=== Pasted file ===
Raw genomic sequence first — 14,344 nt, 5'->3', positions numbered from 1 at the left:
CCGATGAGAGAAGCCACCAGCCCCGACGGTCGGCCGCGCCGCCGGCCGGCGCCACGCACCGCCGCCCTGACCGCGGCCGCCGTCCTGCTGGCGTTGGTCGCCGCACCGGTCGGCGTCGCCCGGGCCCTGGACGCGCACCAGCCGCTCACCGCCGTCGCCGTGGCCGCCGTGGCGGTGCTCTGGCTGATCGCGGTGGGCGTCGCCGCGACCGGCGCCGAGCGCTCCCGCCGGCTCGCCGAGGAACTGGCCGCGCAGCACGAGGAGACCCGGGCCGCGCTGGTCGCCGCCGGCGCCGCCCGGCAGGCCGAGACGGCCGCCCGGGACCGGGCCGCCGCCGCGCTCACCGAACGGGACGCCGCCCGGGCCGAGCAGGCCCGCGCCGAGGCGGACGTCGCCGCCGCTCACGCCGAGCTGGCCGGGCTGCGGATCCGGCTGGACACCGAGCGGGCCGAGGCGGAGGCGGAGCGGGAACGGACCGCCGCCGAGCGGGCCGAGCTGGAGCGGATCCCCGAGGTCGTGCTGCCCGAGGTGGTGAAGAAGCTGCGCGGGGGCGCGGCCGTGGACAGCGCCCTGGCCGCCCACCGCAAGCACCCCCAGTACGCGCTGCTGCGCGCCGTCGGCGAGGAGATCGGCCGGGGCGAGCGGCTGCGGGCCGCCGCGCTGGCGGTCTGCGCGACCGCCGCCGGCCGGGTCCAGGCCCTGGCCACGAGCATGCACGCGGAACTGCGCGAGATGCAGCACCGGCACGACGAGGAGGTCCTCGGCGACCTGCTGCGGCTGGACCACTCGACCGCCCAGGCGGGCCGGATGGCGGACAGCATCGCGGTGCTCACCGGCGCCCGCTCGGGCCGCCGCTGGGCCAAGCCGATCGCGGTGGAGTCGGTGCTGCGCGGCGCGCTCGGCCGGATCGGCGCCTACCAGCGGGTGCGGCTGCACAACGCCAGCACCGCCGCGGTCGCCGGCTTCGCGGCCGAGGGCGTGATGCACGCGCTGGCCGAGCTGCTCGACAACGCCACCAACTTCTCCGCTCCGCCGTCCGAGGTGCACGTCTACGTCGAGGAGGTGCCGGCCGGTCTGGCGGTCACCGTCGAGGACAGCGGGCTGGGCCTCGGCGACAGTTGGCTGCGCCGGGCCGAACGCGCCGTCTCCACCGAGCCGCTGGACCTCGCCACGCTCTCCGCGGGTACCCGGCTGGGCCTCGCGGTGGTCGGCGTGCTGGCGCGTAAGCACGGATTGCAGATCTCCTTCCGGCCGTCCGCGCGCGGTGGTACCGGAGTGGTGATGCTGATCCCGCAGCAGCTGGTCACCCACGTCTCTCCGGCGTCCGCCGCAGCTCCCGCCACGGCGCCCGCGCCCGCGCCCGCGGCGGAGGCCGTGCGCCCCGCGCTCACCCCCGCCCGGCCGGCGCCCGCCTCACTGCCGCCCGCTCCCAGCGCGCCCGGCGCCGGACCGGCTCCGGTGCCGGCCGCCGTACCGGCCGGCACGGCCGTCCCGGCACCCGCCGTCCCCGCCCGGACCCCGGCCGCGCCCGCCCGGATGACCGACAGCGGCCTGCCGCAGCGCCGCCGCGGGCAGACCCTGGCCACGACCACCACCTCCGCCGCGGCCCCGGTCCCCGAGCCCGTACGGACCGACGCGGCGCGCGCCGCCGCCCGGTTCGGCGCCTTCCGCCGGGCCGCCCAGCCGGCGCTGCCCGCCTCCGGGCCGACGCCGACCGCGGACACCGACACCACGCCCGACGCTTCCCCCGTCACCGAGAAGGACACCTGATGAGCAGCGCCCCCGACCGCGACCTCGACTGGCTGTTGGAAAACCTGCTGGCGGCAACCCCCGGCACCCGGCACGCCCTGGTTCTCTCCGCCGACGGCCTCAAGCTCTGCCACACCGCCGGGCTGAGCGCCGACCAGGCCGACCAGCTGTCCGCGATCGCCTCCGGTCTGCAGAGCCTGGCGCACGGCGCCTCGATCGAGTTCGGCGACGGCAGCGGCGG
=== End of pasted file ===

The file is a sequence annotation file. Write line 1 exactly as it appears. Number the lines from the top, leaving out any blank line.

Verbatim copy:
Raw genomic sequence first — 14,344 nt, 5'->3', positions numbered from 1 at the left: